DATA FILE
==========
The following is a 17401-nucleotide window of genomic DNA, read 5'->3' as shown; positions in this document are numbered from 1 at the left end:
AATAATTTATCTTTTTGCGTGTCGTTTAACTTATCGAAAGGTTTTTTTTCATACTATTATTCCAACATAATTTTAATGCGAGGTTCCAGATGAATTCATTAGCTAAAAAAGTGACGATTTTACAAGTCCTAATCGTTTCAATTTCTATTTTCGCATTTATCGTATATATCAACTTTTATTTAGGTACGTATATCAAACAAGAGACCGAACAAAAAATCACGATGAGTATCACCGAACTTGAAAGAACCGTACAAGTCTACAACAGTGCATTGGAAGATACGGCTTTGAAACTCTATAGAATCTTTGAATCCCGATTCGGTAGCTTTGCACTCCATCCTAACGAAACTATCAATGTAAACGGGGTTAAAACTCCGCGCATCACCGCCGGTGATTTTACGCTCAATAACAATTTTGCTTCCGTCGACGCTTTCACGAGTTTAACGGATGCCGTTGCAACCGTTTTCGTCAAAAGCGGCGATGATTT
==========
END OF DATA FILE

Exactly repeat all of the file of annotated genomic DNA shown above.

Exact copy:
The following is a 17401-nucleotide window of genomic DNA, read 5'->3' as shown; positions in this document are numbered from 1 at the left end:
AATAATTTATCTTTTTGCGTGTCGTTTAACTTATCGAAAGGTTTTTTTTCATACTATTATTCCAACATAATTTTAATGCGAGGTTCCAGATGAATTCATTAGCTAAAAAAGTGACGATTTTACAAGTCCTAATCGTTTCAATTTCTATTTTCGCATTTATCGTATATATCAACTTTTATTTAGGTACGTATATCAAACAAGAGACCGAACAAAAAATCACGATGAGTATCACCGAACTTGAAAGAACCGTACAAGTCTACAACAGTGCATTGGAAGATACGGCTTTGAAACTCTATAGAATCTTTGAATCCCGATTCGGTAGCTTTGCACTCCATCCTAACGAAACTATCAATGTAAACGGGGTTAAAACTCCGCGCATCACCGCCGGTGATTTTACGCTCAATAACAATTTTGCTTCCGTCGACGCTTTCACGAGTTTAACGGATGCCGTTGCAACCGTTTTCGTCAAAAGCGGCGATGATTT